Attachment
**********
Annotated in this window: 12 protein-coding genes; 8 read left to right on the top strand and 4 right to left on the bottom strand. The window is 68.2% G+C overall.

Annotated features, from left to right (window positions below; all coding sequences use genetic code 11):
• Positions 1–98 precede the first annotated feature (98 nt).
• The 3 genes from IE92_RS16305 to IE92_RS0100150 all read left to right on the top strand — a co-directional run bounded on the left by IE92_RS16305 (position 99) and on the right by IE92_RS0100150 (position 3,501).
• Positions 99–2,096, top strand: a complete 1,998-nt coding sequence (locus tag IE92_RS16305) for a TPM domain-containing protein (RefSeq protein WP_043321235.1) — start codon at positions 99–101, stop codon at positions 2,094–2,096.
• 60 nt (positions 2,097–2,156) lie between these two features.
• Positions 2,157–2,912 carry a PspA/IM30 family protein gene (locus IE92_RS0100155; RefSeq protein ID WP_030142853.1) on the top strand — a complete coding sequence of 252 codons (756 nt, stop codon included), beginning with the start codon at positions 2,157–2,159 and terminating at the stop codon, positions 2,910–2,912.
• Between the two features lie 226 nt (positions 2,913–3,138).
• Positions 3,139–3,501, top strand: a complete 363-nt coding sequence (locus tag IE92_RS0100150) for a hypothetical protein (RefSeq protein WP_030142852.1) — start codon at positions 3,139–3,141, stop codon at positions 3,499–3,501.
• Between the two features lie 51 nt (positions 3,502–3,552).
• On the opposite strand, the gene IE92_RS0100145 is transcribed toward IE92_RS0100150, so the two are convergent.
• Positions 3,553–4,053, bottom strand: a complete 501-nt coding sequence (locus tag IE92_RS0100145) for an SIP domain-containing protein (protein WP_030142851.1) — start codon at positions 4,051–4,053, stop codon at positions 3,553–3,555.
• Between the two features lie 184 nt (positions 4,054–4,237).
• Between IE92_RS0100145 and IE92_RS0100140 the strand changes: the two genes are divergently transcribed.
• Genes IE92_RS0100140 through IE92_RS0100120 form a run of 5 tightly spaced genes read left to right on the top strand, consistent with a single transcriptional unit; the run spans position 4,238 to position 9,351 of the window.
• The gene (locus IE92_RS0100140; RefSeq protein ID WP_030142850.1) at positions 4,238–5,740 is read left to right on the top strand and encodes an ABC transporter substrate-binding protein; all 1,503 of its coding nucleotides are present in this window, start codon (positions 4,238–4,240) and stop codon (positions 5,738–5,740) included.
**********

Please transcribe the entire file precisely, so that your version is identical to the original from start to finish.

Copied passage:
Annotated in this window: 12 protein-coding genes; 8 read left to right on the top strand and 4 right to left on the bottom strand. The window is 68.2% G+C overall.

Annotated features, from left to right (window positions below; all coding sequences use genetic code 11):
• Positions 1–98 precede the first annotated feature (98 nt).
• The 3 genes from IE92_RS16305 to IE92_RS0100150 all read left to right on the top strand — a co-directional run bounded on the left by IE92_RS16305 (position 99) and on the right by IE92_RS0100150 (position 3,501).
• Positions 99–2,096, top strand: a complete 1,998-nt coding sequence (locus tag IE92_RS16305) for a TPM domain-containing protein (RefSeq protein WP_043321235.1) — start codon at positions 99–101, stop codon at positions 2,094–2,096.
• 60 nt (positions 2,097–2,156) lie between these two features.
• Positions 2,157–2,912 carry a PspA/IM30 family protein gene (locus IE92_RS0100155; RefSeq protein ID WP_030142853.1) on the top strand — a complete coding sequence of 252 codons (756 nt, stop codon included), beginning with the start codon at positions 2,157–2,159 and terminating at the stop codon, positions 2,910–2,912.
• Between the two features lie 226 nt (positions 2,913–3,138).
• Positions 3,139–3,501, top strand: a complete 363-nt coding sequence (locus tag IE92_RS0100150) for a hypothetical protein (RefSeq protein WP_030142852.1) — start codon at positions 3,139–3,141, stop codon at positions 3,499–3,501.
• Between the two features lie 51 nt (positions 3,502–3,552).
• On the opposite strand, the gene IE92_RS0100145 is transcribed toward IE92_RS0100150, so the two are convergent.
• Positions 3,553–4,053, bottom strand: a complete 501-nt coding sequence (locus tag IE92_RS0100145) for an SIP domain-containing protein (protein WP_030142851.1) — start codon at positions 4,051–4,053, stop codon at positions 3,553–3,555.
• Between the two features lie 184 nt (positions 4,054–4,237).
• Between IE92_RS0100145 and IE92_RS0100140 the strand changes: the two genes are divergently transcribed.
• Genes IE92_RS0100140 through IE92_RS0100120 form a run of 5 tightly spaced genes read left to right on the top strand, consistent with a single transcriptional unit; the run spans position 4,238 to position 9,351 of the window.
• The gene (locus IE92_RS0100140; RefSeq protein ID WP_030142850.1) at positions 4,238–5,740 is read left to right on the top strand and encodes an ABC transporter substrate-binding protein; all 1,503 of its coding nucleotides are present in this window, start codon (positions 4,238–4,240) and stop codon (positions 5,738–5,740) included.